We need to have a conversation about classroom etiquette. First, we need more clarity to the extent teachers can enforce specific classroom rules. We also need to address the expectations of students, beyond the rules explicitly stated in a syllabus. The responsibility of the former lies on UTSA administration, where they would communicate to the student body after having that discourse with staff internally. The responsibility of the latter falls on us as students.

The essential component of classroom etiquette is respect: whether its between teachers and students, among classmates or for the classroom itself. The most contentious—respect between teachers and students. Although this type of respect is different, it is still a two-way street. If the it falters in one direction, the opposite is soon to follow. Having high regards for teachers means following their rules (within reason), allowing them to teach without interruption and communicating any issues through the appropriate medium. Respecting a student means providing a healthy learning environment and communicating issues through the appropriate medium. Calling out a student in class without a prior private conversation would be disrespectful.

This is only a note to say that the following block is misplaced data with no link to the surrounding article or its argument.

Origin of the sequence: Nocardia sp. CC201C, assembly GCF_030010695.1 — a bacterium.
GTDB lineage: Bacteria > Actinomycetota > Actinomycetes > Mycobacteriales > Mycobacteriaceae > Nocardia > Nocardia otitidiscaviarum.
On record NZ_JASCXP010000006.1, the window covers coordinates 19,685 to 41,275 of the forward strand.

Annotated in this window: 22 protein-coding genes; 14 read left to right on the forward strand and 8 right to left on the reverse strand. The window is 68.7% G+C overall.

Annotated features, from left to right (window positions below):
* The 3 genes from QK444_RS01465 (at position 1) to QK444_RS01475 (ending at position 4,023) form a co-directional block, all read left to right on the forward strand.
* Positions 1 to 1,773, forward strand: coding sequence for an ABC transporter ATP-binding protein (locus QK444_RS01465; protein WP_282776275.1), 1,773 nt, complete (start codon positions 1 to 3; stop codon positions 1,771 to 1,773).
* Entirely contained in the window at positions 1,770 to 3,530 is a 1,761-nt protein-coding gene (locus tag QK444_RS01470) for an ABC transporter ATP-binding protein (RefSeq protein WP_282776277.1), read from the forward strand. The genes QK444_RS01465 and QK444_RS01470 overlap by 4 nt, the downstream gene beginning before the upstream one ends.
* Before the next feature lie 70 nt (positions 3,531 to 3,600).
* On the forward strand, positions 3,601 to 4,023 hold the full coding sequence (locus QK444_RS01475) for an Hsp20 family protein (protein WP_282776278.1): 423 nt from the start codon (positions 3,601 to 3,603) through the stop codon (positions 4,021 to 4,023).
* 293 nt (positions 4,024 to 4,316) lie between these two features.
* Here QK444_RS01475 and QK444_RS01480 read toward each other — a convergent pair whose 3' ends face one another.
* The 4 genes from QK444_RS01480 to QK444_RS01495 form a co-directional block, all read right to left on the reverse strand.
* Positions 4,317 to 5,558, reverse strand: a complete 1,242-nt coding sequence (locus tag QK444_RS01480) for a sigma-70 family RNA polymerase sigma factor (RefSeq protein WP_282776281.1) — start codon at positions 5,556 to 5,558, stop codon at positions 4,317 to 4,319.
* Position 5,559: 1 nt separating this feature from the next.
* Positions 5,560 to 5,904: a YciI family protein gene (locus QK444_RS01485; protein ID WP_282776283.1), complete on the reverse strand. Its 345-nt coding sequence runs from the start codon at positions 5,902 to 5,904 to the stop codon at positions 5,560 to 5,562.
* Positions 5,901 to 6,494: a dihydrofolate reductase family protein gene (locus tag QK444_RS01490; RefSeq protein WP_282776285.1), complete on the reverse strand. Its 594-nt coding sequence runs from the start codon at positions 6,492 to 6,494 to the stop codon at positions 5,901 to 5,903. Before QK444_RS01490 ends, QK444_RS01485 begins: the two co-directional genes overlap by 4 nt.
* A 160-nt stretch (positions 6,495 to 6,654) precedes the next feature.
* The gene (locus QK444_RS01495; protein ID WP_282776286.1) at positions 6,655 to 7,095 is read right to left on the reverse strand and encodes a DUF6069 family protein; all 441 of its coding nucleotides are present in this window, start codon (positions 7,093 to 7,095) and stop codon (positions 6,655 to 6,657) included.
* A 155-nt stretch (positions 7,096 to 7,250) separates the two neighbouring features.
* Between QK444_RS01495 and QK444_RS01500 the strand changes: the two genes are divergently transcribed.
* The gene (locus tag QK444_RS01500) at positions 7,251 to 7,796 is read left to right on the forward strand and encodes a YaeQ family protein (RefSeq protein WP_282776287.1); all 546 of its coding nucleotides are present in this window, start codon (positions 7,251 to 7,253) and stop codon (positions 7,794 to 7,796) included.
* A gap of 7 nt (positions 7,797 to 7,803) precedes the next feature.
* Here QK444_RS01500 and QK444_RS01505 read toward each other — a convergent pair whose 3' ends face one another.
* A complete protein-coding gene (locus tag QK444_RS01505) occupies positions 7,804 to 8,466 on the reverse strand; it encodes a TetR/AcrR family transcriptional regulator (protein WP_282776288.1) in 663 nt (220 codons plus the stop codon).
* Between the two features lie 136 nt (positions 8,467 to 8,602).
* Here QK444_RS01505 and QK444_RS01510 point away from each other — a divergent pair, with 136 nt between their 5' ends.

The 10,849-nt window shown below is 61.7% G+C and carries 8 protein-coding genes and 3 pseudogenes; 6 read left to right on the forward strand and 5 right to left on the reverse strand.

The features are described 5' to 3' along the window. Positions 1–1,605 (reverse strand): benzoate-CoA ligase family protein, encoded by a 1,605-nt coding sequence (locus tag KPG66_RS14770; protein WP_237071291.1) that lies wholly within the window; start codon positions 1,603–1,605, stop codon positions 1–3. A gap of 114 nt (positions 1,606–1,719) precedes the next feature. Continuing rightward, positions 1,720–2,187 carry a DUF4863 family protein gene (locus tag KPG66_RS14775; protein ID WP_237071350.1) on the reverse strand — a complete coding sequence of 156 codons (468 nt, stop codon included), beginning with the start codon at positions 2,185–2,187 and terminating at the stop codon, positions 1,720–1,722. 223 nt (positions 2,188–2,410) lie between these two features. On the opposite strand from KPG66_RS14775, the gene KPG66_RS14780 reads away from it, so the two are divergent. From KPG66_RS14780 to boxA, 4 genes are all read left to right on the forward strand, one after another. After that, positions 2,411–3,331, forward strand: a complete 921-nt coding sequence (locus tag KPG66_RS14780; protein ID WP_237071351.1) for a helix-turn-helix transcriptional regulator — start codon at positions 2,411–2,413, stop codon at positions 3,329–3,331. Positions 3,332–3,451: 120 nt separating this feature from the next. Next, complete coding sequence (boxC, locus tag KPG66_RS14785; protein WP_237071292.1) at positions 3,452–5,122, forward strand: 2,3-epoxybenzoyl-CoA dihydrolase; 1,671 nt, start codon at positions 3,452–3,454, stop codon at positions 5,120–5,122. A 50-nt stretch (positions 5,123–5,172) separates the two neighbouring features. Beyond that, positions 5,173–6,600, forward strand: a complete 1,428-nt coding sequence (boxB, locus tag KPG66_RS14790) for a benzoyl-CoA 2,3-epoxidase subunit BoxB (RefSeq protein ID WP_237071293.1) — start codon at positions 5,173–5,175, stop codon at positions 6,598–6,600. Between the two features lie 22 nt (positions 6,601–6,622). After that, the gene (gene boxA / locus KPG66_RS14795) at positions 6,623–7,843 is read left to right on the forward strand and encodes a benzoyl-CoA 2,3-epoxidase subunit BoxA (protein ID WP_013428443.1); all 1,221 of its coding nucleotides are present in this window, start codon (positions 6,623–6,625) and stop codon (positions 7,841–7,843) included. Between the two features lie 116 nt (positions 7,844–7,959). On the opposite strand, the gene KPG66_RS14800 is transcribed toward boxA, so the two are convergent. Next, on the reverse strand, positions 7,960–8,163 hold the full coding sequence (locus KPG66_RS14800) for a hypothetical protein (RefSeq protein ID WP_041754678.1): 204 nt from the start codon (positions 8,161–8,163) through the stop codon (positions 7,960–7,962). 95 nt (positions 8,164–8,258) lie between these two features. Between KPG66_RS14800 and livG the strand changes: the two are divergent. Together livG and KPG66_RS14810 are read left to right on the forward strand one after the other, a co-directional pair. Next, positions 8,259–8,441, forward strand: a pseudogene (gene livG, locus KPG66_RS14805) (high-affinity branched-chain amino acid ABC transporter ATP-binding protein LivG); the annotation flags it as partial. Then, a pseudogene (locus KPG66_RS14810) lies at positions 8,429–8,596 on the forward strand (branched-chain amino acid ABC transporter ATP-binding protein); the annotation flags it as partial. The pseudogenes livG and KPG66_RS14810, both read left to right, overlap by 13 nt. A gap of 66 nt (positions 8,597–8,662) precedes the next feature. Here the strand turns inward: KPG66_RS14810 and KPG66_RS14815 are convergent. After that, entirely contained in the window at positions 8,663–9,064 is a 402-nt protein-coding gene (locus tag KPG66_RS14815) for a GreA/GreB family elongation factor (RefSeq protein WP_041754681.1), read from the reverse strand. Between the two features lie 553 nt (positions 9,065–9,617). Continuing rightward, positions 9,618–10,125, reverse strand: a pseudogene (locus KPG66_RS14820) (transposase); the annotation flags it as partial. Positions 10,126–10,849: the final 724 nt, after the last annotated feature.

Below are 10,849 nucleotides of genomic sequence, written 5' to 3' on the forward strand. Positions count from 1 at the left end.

Respect among classmates is fairly straightforward. It boils down to students treating others better than how they would like to be treated. Students must also be considerate of things that could bother others. Some students don’t mind when people around them are talking or using their phones. However, nearby students might get very distracted when people talk over the teacher or otherwise draw attention.

Respect the classroom means having the awareness to not treat it like it’s your own bedroom. Students are not allowed to treat the furniture or electronics however they want. It belongs to the school and many students will utilize those classroom materials. Although you pay to attend class, that does not entitle you to treat it poorly.

People must to be mindful of the classroom environment. Everybody is paying to be there, so everybody deserves an equal opportunity to learn. Students should not need an enumerated list of rules on a syllabus to know how to act. It comes down to the basics of civility and common sense.

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